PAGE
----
Purpose of review: The most relevant advances in the field of paraneoplastic neurological syndromes are described, with special emphasis on particular clinical-immunological associations and practical issues for the diagnosis and treatment of these disorders.
Recent findings: Paraneoplastic neurological syndromes may present with classical neurological symptoms or less frequently with symptoms that do not initially raise suspicion of these disorders. Recent examples include patients who present with epilepsia partialis continua or frontal disequilibrium associated with Hu antibodies, hypersommnia and anti-Ma2 antibodies, Devic's syndrome and CV2/CRMP5 antibodies and a syndrome characterized by psychiatric features and central hypoventilation in young women with anti-N-methyl-D-aspartate receptor antibodies. The cause of the neuronal damage is still open to debate. The recent description of antibodies against membrane proteins in opsoclonus or encephalitis associated with teratoma strongly suggests that antibodies may be responsible for the clinical features in some cases. Early diagnosis and effective treatment of the tumor remain the best options to improve or stabilize the syndrome. Immunotherapy, including rituximab, seems effective in those cases associated with functional damage.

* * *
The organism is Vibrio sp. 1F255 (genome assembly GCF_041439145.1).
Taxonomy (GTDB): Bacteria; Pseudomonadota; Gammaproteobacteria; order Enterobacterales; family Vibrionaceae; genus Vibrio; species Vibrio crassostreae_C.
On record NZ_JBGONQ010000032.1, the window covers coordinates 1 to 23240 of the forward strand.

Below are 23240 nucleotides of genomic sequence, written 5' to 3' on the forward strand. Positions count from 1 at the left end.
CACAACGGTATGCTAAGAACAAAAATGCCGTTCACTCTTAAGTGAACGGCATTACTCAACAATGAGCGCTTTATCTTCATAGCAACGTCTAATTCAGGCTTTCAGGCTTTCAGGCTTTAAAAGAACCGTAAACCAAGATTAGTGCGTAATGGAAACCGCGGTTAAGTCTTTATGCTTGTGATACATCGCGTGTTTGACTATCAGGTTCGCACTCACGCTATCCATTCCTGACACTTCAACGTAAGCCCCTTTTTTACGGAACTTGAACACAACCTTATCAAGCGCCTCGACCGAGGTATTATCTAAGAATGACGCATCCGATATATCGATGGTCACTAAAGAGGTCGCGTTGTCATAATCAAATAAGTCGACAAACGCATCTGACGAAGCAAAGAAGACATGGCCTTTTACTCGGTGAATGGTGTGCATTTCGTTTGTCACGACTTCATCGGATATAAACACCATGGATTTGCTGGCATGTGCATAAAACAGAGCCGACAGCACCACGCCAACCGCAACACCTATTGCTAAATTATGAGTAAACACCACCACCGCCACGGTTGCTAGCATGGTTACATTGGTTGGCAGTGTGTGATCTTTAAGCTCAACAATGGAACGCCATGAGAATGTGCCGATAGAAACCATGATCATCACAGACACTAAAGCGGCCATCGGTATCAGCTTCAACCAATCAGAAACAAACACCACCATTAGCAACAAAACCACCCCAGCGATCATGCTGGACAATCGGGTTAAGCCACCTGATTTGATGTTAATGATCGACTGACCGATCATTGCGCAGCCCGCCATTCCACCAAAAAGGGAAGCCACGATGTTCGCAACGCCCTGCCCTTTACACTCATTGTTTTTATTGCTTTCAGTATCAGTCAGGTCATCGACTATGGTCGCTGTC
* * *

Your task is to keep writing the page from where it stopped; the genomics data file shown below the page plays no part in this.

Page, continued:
Summary: Neurologists must be aware of neurological syndromes that may have a paraneoplastic origin. Detection of onconeural antibodies is crucial to make the correct diagnosis. Immunotherapy should be used, although the impact of the treatment is unclear in cases with irreversible neuronal damage.